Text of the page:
What a shrimp treadmill can teach us about science funding
When you picture the extravagancies of government spending, what do you see? If your answer is “a tiny marine crustacean jogging in place,” then your memory is a weird place — in 2011, Oklahoma Sen. Tom Coburn (Republican, duh) made some fuss about science grants awarded by the NSF to various projects, deemed by him to be “wasteful.”
Among those Coburn singled out, including the entirety of the search for extraterrestrial life and a robot that can fold laundry, was a project at the Grice Marine Laboratory at the College of Charleston, South Carolina. Coburn complained that the lab had received 12 separate grants from the National Science Foundation, for a total of $3 million … though, to be fair, this was over 10 YEARS of work.
Last week, David Scholnick, a biologist from Pacific University, slowly jogged back with his rejoinder — we can only assume with his legs and arms and miscellaneous appendages flailing. It may have taken three years, but it was worth the wait: “My name is David, and I am the marine biologist who put a shrimp on a treadmill — a burden I will forever carry.”
A burden we all must carry, Dave! Scholnick points out that reports — including a gibe from Forbes and a commercial from the AARP — of the $3 million treadmill price tag are just flat-out wrong. While it’s not chump change, a couple of million is reasonable for a decade worth of lab expenses — but the treadmill itself, he estimates, cost about $47 in spare parts. And he paid for those himself.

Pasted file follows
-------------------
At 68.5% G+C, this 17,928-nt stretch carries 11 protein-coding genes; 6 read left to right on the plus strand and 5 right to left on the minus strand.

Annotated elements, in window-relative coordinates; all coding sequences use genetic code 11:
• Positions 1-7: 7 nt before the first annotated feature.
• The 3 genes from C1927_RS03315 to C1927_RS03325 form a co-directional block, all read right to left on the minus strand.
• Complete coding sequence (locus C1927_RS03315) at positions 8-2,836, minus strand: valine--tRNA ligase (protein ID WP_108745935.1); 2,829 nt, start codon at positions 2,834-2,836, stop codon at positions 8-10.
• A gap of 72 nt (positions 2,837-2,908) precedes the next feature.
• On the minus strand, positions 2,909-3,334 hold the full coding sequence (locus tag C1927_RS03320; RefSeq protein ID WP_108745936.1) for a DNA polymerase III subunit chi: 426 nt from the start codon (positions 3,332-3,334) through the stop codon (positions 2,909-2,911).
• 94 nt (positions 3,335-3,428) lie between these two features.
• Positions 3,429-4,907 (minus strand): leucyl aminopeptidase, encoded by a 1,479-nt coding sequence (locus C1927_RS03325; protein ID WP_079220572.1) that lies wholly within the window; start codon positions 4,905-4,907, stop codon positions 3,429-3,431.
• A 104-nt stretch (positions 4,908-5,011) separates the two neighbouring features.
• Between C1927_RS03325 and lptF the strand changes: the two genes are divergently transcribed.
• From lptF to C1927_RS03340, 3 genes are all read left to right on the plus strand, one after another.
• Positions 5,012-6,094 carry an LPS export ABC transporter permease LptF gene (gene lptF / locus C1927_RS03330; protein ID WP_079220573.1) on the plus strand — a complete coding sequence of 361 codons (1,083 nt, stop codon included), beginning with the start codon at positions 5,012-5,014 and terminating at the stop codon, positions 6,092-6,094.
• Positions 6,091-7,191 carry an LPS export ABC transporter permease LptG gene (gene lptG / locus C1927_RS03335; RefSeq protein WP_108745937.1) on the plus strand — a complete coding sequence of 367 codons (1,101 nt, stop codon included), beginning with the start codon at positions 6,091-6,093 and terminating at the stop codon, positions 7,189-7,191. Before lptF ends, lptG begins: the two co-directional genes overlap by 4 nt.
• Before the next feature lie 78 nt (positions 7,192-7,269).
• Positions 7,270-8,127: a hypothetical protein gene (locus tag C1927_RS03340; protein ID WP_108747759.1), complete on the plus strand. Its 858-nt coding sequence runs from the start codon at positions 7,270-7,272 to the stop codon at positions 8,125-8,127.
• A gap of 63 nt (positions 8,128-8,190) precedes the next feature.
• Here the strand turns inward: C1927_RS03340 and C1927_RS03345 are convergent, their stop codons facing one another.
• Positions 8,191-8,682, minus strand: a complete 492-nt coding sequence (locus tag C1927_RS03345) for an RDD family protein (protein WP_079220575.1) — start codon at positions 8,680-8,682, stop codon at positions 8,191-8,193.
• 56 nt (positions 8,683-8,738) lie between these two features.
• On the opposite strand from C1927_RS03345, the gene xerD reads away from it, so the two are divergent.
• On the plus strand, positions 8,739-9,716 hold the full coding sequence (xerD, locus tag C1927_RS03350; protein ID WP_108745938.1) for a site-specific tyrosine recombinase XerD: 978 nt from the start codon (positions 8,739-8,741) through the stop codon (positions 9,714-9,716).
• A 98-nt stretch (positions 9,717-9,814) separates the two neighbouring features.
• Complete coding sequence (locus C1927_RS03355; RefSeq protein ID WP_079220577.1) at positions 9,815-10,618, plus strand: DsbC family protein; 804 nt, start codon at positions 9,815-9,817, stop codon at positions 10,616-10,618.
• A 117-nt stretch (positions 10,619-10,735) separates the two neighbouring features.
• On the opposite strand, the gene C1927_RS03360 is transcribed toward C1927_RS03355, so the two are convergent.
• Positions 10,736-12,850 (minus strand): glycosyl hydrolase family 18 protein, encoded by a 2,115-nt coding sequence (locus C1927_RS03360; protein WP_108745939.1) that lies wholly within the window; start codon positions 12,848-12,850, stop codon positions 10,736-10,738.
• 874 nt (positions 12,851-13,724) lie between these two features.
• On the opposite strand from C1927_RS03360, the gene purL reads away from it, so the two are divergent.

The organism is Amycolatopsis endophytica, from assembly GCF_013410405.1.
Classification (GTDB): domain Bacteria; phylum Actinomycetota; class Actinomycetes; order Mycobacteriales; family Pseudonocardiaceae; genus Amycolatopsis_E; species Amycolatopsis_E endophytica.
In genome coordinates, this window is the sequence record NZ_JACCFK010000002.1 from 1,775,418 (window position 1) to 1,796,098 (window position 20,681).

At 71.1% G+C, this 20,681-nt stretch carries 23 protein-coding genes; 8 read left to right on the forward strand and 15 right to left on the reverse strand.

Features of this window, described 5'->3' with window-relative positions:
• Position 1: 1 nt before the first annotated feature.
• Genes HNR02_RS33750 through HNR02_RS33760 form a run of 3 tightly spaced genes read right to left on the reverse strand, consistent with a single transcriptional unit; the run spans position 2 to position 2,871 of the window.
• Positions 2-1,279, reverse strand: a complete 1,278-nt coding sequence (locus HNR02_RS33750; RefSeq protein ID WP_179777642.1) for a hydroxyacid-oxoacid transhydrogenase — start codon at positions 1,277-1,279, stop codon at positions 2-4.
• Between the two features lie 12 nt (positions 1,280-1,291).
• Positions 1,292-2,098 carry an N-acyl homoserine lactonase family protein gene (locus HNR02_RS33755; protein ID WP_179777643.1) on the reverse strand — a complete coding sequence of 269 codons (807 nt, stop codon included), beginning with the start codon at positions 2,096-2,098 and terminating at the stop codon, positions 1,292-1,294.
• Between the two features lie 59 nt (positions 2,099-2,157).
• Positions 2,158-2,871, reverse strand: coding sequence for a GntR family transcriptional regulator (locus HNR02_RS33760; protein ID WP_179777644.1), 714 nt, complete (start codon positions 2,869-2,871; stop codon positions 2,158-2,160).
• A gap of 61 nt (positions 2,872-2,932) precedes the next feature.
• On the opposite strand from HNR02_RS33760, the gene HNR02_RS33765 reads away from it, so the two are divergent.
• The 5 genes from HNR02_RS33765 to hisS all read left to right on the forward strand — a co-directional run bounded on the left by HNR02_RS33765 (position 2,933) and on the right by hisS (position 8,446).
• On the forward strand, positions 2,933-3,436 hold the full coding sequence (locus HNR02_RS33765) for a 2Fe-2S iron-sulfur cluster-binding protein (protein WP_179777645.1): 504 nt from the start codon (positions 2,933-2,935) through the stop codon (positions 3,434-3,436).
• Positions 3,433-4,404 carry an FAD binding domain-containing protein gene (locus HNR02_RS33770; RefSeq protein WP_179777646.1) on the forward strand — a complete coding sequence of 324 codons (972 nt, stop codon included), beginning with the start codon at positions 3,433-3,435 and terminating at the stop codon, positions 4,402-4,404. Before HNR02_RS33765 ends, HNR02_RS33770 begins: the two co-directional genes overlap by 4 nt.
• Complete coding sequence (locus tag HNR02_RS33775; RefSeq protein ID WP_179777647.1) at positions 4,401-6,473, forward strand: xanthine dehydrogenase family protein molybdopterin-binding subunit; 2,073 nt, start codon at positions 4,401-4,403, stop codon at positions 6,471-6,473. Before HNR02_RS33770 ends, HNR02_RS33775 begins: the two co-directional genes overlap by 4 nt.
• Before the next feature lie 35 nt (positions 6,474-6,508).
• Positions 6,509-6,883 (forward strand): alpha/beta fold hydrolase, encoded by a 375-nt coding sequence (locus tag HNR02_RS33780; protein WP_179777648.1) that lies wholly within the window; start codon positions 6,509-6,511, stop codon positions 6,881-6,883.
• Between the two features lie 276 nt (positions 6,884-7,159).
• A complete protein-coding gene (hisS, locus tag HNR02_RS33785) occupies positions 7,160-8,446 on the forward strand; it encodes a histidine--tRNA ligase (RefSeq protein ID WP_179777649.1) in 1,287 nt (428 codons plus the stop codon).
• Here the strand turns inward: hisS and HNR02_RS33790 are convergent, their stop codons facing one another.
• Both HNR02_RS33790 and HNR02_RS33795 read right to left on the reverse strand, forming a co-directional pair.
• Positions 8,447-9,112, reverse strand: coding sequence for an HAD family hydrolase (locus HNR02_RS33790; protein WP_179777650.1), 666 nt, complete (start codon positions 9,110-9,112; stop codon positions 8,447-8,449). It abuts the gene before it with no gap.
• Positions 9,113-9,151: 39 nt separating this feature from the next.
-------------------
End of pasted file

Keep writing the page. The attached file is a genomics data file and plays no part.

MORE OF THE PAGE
What’s more, the shrimp weren’t just experiencing the benefits of cardiovascular exercise for the heck of it, says Scholnick:
S[hr]imply put, my colleagues and I were studying how recent changes in the oceans could potentially affect the ability of marine organisms to fight infections — an important question, given that the amount of bacteria a shrimp is able remove from its body is directly related to how much bacteria could potentially end up on seafood-filled plates. And since shrimp are active animals in nature, it was logical to study the immune response of shrimp during activity.
In an era of public skepticism about the basic tenets of the scientific method, Scholnick’s defense of his shrimpy research stands as a defense of science in general:
In science, it is often necessary to develop creative solutions to complex problems. How do you get active marine animals to move naturally in a laboratory setting? How do marine animals fight off the glut of pathogens they are exposed to in the harsh environments where they live? These are not simple questions, there are no easy solutions, and they require an enormous amount of time and effort to answer.
With such symbolic weight to carry, this little shrimp deserves a more dignified anthem — here’s the Grist remix:
How a $47 Shrimp Treadmill Became a $3-Million Political Plaything,
Chronicle of Higher Education